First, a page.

Newman’s conception of education embraced an integrated vision of Christian life in which faith and reason work in unison and students absorb the lessons of history that confirm the need for inconvenient moral truths that protect a universal common good. An authentic Catholic education, he believed, would help prepare the faithful for a coming age of apostacy and persecution, when their courage and fortitude would be tested to the breaking point.
As Newman himself put it: “I want a laity, not arrogant, not rash in speech, not disputatious, but men who know their religion, who enter into it, who know just where they stand, who know what they hold and what they do not, who know their creed so well that they can give an account of it, who know so much of history that they can defend it” (The Present Position of Catholics in England, ix, 390).
Fulton Sheen was born in El Paso, Illinois, in 1895, almost a century after Cardinal Newman’s birth. Still, he shared both the British Catholic’s alarm at the steady encroachment of moral relativism and his commitment to prayer and charity. “Only those who live by faith really know what is happening in the world,” said Sheen.
After his ordination in 1919, he taught at The Catholic University of America and led the Society for the Propagation of the Faith. His talents as an author and speaker were quickly recognized, and his popular television show, Life Is Worth Living, brought him national fame in the 1950s and 1960s. In 1966, he was named bishop of Rochester, New York.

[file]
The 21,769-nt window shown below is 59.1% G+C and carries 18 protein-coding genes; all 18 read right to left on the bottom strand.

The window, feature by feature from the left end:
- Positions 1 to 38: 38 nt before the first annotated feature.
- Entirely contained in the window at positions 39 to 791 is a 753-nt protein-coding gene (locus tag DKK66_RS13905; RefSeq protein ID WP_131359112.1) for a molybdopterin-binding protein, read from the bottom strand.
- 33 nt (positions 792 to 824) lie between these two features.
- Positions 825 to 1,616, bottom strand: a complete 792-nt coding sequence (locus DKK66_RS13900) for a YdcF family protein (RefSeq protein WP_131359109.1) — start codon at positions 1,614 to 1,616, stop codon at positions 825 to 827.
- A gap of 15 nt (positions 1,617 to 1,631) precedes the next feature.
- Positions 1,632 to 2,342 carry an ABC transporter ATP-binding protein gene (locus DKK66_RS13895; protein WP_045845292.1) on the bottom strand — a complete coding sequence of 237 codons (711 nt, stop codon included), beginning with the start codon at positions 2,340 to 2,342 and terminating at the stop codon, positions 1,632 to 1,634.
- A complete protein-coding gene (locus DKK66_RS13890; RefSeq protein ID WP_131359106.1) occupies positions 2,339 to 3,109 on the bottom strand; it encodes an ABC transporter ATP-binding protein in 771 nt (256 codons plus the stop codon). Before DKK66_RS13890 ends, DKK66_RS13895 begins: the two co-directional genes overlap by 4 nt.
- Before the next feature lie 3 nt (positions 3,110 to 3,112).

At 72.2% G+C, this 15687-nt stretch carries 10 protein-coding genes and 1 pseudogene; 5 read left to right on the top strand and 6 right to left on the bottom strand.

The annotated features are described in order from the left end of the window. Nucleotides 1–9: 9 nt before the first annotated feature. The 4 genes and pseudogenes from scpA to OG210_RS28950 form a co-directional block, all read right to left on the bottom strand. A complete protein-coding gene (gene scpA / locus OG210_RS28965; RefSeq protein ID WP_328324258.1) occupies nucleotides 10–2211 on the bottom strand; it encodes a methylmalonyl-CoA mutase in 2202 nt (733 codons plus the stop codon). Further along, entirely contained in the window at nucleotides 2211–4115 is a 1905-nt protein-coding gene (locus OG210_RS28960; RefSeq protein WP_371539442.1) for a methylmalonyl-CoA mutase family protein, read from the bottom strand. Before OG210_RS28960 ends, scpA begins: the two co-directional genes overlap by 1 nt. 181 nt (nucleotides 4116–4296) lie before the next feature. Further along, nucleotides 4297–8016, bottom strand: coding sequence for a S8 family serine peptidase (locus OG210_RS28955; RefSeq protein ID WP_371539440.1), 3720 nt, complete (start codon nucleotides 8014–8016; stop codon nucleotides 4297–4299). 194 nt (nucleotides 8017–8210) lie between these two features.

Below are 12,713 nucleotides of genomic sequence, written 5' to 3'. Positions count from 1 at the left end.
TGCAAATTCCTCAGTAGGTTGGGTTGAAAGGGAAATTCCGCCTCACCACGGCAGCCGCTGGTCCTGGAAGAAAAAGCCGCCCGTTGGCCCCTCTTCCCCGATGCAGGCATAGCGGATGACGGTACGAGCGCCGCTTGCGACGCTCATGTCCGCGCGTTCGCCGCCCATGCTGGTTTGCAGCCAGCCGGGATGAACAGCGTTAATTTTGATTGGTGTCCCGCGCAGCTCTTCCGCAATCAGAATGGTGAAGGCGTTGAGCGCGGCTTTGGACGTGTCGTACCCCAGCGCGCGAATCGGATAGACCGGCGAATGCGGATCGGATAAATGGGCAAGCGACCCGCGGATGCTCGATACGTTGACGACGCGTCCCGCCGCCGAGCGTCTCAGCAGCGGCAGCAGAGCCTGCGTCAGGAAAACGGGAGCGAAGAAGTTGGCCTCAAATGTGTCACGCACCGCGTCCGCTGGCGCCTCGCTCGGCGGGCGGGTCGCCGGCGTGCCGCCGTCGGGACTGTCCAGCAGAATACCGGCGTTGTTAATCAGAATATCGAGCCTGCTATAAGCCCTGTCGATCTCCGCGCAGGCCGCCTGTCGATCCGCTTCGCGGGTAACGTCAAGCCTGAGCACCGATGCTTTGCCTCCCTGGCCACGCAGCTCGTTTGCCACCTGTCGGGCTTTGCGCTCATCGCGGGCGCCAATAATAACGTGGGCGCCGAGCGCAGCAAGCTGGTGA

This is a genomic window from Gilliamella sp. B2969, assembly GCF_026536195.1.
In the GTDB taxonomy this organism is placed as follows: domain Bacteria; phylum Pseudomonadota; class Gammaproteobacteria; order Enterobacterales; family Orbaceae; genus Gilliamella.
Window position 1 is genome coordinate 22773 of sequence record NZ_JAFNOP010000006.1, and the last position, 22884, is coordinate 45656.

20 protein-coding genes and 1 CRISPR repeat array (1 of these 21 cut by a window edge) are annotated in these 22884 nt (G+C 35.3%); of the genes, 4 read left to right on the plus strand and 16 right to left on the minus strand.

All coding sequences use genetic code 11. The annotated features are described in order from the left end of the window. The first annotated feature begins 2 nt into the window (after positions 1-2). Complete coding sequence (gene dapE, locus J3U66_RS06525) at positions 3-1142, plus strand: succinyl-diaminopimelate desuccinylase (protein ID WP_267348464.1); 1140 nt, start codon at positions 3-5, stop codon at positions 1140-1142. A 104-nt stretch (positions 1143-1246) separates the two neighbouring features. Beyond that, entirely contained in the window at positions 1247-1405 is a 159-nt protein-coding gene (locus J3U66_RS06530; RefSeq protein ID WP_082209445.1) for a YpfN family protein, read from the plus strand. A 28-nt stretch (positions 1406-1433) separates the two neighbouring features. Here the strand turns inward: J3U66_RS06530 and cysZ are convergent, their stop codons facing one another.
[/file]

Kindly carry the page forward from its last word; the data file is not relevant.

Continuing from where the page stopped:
Bishop Sheen used his national pulpit on television to warn against the totalitarian lie of communism. Likewise, he spoke out against the rise of a therapeutic culture. Modern psychology, he argued, had downplayed personal responsibility and resisted moral judgments.
While some contend America “is suffering from intolerance — it is not,” Sheen tartly observed. “It is suffering from tolerance. Tolerance of right and wrong, truth and error, virtue and evil, Christ and chaos. Our country is not nearly so overrun with the bigoted as it is overrun with the broadminded.”
His acute guidance to fellow priests was equally spot-on.
“The only defense against acedia, against the tragic loss of divine reality, is a daily renewal of faith in Christ,” he wrote in one book, The Priest Is Not His Own. “The priest who has not kept near the fires of the tabernacle can strike no sparks from the pulpit.”
The televangelist followed his own advice and began his day with an hour before the Eucharist. Members of his New York household have also recalled his many acts of charity. After finding a man on the street who suffered from leprosy, for example, Sheen organized medical treatment and other assistance, and then he invited the man for weekly Friday night dinners.
His ability to make such commitments reflected a striking simplicity of life. But it was also the fruit of his deep relationship with the Lord, the servant of the servants, who suffered and died for the salvation of the world. “We have a God,” said Archbishop Sheen, “who stumbled to his throne.”
Those words are a fitting reminder today for a suffering Church, in need of forgiveness, healing and greater faith in the Risen Lord, to take heart in the witness of the triumph of God. We must celebrate the causes of these two holy priests who, despite temptations and challenges equal to those we encounter today, made their earthly pilgrimages a light for others.
Blessed John Henry Newman and Archbishop Fulton Sheen, intercede for us.